A sixty five year old man was accidentally administered ketamine instead of ketoprofenum because of a similarity in the name of these medications that in the patient caused a temporary loss of consciousness. Mistakes involving medications are among the most common healthcare errors. Confusing drug names are a leading cause of medication errors. Careful checking of anamnestic and heteroanamnestic information and, whenever possible, double self-checking during the work can help to decrease the number of errors.
Key words: medication errors, ketamine, ketoprofenum
Mistakes involving medications are among the most common healthcare errors. Other factors that contribute to medical errors are work overload of employees and a lack of health care professionals (1).
A sixty five year old man was admitted to the emergency department after he received an intramuscular injection of a medication because of lumbago in a nearby hospital, which was administered by a nurse. After receiving the medication he lost consciousness, but was spontaneously breathing the entire time and was normotensive with palpable peripheral pulses. He was examined by a neurologist who found an unconscious patient whose pupils were isochoric with appropriate photo reaction. He was unresponsive to rough stimulus. All four extremities were flaccid. Myotatic reflexes were symmetric, on both sides there was no reaction of the feet, and the neck was free to move.
Otherwise the patient was treated for hypothyroidism and hyperlipidemia. He was suffering from chronic cervical and lumbosacral syndrome, and osteoarthritis of the hip and knee.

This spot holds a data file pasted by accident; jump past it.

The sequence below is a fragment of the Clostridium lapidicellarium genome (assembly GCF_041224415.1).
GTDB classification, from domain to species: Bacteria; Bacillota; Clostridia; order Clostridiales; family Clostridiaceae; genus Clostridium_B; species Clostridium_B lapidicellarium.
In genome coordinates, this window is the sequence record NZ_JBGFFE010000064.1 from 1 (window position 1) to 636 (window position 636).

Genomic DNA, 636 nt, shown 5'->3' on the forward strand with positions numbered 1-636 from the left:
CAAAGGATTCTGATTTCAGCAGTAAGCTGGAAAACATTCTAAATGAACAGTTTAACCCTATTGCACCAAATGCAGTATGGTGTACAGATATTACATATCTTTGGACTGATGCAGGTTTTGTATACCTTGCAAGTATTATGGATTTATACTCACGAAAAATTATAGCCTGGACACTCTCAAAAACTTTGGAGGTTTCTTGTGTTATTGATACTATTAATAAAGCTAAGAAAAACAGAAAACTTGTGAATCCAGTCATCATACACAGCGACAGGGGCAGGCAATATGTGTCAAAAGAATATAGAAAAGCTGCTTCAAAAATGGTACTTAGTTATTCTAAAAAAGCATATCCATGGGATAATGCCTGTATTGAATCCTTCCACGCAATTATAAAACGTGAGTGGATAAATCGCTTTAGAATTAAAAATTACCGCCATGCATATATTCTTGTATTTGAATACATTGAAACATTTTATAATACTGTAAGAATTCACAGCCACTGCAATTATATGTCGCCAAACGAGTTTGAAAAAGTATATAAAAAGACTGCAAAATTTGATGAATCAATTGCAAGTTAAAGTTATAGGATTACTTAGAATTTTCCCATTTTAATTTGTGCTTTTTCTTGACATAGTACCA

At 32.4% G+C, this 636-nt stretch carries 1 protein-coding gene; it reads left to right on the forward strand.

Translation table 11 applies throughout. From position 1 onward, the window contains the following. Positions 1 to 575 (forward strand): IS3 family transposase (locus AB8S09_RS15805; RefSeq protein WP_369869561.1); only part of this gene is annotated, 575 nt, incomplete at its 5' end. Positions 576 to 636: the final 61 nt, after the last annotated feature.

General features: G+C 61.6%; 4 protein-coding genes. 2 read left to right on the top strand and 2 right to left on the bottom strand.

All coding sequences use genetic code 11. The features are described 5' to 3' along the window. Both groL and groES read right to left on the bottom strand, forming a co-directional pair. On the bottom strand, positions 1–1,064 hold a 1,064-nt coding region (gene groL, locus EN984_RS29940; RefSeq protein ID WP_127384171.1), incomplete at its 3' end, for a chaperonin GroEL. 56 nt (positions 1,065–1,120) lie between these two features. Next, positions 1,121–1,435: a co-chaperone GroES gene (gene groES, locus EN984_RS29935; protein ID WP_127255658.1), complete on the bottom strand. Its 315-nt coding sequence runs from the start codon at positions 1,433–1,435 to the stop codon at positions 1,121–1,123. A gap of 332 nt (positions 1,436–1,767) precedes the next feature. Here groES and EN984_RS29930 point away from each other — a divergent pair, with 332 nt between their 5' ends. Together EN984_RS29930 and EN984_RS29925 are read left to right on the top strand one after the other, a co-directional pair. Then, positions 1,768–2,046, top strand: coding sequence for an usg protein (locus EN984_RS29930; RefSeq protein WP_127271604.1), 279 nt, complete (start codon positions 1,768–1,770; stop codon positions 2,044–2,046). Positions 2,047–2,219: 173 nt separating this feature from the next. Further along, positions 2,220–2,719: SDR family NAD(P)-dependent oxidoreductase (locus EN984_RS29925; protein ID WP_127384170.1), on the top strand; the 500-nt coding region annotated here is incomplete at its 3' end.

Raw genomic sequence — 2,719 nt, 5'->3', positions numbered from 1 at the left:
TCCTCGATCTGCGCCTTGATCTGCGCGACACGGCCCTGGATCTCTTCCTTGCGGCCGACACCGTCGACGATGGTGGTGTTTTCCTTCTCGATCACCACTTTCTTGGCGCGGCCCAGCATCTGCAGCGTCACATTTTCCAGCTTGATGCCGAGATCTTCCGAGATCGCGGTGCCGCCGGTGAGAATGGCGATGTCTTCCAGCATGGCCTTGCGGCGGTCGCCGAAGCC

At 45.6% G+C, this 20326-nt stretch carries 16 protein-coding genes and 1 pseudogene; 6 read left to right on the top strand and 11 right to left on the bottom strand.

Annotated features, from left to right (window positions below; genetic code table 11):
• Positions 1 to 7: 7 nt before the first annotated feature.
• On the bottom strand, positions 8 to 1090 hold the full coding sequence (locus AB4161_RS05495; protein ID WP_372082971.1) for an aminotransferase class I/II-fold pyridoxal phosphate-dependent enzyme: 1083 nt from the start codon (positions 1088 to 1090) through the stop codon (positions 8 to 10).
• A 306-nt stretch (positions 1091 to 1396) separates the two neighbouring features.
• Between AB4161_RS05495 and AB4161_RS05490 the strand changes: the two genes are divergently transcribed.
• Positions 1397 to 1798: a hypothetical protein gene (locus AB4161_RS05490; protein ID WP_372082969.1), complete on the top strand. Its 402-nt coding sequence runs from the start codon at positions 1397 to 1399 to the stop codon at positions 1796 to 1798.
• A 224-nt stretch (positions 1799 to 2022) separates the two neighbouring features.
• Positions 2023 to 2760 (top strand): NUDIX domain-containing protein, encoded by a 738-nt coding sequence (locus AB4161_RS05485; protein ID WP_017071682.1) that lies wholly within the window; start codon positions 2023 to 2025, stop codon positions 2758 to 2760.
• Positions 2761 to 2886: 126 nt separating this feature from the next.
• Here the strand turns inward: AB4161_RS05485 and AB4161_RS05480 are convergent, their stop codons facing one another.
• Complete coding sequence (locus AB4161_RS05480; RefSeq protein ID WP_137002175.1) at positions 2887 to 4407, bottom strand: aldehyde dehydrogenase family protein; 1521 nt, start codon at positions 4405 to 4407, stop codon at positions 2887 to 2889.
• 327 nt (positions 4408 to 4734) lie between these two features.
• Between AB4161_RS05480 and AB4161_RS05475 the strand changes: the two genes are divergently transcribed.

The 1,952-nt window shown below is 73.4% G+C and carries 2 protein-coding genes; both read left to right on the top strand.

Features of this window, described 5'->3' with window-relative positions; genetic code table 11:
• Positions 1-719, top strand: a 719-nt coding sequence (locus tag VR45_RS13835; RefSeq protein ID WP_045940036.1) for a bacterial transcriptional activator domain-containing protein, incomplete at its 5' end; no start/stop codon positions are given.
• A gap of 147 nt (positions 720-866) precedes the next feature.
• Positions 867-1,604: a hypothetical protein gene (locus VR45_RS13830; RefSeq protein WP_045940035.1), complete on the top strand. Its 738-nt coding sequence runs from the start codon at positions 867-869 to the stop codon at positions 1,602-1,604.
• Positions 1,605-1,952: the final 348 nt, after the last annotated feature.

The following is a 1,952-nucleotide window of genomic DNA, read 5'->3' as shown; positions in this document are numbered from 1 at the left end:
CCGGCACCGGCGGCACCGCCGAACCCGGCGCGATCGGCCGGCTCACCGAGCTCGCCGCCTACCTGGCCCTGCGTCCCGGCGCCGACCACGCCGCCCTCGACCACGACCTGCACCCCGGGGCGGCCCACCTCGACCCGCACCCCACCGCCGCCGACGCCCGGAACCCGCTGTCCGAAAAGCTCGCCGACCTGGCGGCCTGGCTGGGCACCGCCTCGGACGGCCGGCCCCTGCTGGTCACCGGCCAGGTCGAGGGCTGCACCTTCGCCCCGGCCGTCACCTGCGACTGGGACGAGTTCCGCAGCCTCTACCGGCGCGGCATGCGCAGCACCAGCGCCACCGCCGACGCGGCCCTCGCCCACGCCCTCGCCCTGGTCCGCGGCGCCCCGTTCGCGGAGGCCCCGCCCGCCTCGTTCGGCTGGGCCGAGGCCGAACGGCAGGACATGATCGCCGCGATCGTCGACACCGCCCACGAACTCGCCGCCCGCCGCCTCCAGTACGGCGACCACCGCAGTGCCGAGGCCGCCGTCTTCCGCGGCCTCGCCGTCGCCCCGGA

Seventeen years ago his intervertebral discus L4-L5 was removed and twenty two years ago he was operated due to a compressive fracture of Th12 and L1. Every day he was taking levothyroxine 125 mcg, atorvastatine 30 mg, fenofibrate 160 mg and occasionally diazepam, ibuprofenum, alprazolam and combination of paracetamol and tramadolum.
Heteroanamnestic information was that the patient received an injection of Ketonal (ketoprofenum), that went by another name, that staff thought was the same medication. The medication that was actually administered was Ketanest (ketamine), an anesthetic. Drug information was in a foreign language and because of a similarity in name with Ketonal (ketoprofenum), the patient received ketamine instead. The patient was admitted to the medical intensive care unit (MICU) in order to monitor his vital functions. Upon arrival to the MICU his blood pressure was 128/83 mmHg, pulse 54/min. He was unconscious, sedated, woke up on verbal stimulus, on demand he opened his eyes. His tongue was centered on protrusion and on demand he moved all extremities. His rough motoric strength was slightly weaker, but symmetric. His remaining somatic and neurological status was regular.
ECG showed sinus rhythm, with a ventricular rate of 66/min, left axis deviation.
All laboratory results were regular (blood sugar 4.9 mmol/L, potassium 4.3 mmol/L, sodium 135 mmol/L, chlorine 108 mmol/L, calcium 1.18 mmol/L, urea 3.3 mmol/L, creatinine 59 umol/L, C-reactive protein 2.2 mg/L, alkaline phosphatase 77 U/L, amino transferase 32 U/L, alanine aminotransferase 40 U/L, gama-glutamil transferase 46 U/L, leukocytes 4.9 x109/L, erythrocytes 4.37×1012/L, hemoglobin 132 g/L, thrombocytes 155 x109/L, pH 7.38, pCO2 6.20 kPa , pO2 9.35 kPa, bicarbonate 27 mmol/L, BE 1.9 mmol/L, saturation O2 94%, thyrotropin releasing hormone 2.17 mU/L, fT4 15.4 pmol/L, prothrombin time 0.82, activated plasma thromboplastin time 28 s, high sensitivne troponin I 7.0 ng/L).